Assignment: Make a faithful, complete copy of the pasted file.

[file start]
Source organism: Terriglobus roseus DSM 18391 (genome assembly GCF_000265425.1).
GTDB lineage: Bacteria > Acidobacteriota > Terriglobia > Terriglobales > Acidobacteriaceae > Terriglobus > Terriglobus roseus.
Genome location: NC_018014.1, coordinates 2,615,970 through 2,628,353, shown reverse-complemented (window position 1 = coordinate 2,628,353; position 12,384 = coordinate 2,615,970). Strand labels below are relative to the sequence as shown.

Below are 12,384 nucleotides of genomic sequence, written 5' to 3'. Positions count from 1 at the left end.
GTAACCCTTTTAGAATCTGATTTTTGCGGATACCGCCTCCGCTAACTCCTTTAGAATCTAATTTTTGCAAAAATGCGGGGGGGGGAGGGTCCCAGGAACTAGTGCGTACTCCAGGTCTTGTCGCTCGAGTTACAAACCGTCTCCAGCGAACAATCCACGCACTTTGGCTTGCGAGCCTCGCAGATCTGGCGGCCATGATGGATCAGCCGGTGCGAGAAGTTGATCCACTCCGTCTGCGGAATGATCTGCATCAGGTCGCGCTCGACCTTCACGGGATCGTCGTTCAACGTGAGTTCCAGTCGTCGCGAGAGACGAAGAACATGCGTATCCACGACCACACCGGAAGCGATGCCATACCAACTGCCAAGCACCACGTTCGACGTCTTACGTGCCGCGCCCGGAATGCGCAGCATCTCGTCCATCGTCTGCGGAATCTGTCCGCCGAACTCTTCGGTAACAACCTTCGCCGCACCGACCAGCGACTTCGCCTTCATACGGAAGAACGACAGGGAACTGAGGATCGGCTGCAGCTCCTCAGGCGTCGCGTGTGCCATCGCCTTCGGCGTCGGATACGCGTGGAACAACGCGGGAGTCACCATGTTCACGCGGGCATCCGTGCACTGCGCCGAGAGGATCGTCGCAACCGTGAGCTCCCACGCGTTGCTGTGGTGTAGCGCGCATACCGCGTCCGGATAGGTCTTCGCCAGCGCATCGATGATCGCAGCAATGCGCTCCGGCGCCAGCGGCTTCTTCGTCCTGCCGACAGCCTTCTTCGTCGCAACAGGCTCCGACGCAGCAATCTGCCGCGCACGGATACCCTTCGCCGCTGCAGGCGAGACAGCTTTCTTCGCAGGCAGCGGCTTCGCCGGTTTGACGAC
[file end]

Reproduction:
Source organism: Terriglobus roseus DSM 18391 (genome assembly GCF_000265425.1).
GTDB lineage: Bacteria > Acidobacteriota > Terriglobia > Terriglobales > Acidobacteriaceae > Terriglobus > Terriglobus roseus.
Genome location: NC_018014.1, coordinates 2,615,970 through 2,628,353, shown reverse-complemented (window position 1 = coordinate 2,628,353; position 12,384 = coordinate 2,615,970). Strand labels below are relative to the sequence as shown.

Below are 12,384 nucleotides of genomic sequence, written 5' to 3'. Positions count from 1 at the left end.
GTAACCCTTTTAGAATCTGATTTTTGCGGATACCGCCTCCGCTAACTCCTTTAGAATCTAATTTTTGCAAAAATGCGGGGGGGGGAGGGTCCCAGGAACTAGTGCGTACTCCAGGTCTTGTCGCTCGAGTTACAAACCGTCTCCAGCGAACAATCCACGCACTTTGGCTTGCGAGCCTCGCAGATCTGGCGGCCATGATGGATCAGCCGGTGCGAGAAGTTGATCCACTCCGTCTGCGGAATGATCTGCATCAGGTCGCGCTCGACCTTCACGGGATCGTCGTTCAACGTGAGTTCCAGTCGTCGCGAGAGACGAAGAACATGCGTATCCACGACCACACCGGAAGCGATGCCATACCAACTGCCAAGCACCACGTTCGACGTCTTACGTGCCGCGCCCGGAATGCGCAGCATCTCGTCCATCGTCTGCGGAATCTGTCCGCCGAACTCTTCGGTAACAACCTTCGCCGCACCGACCAGCGACTTCGCCTTCATACGGAAGAACGACAGGGAACTGAGGATCGGCTGCAGCTCCTCAGGCGTCGCGTGTGCCATCGCCTTCGGCGTCGGATACGCGTGGAACAACGCGGGAGTCACCATGTTCACGCGGGCATCCGTGCACTGCGCCGAGAGGATCGTCGCAACCGTGAGCTCCCACGCGTTGCTGTGGTGTAGCGCGCATACCGCGTCCGGATAGGTCTTCGCCAGCGCATCGATGATCGCAGCAATGCGCTCCGGCGCCAGCGGCTTCTTCGTCCTGCCGACAGCCTTCTTCGTCGCAACAGGCTCCGACGCAGCAATCTGCCGCGCACGGATACCCTTCGCCGCTGCAGGCGAGACAGCTTTCTTCGCAGGCAGCGGCTTCGCCGGTTTGACGAC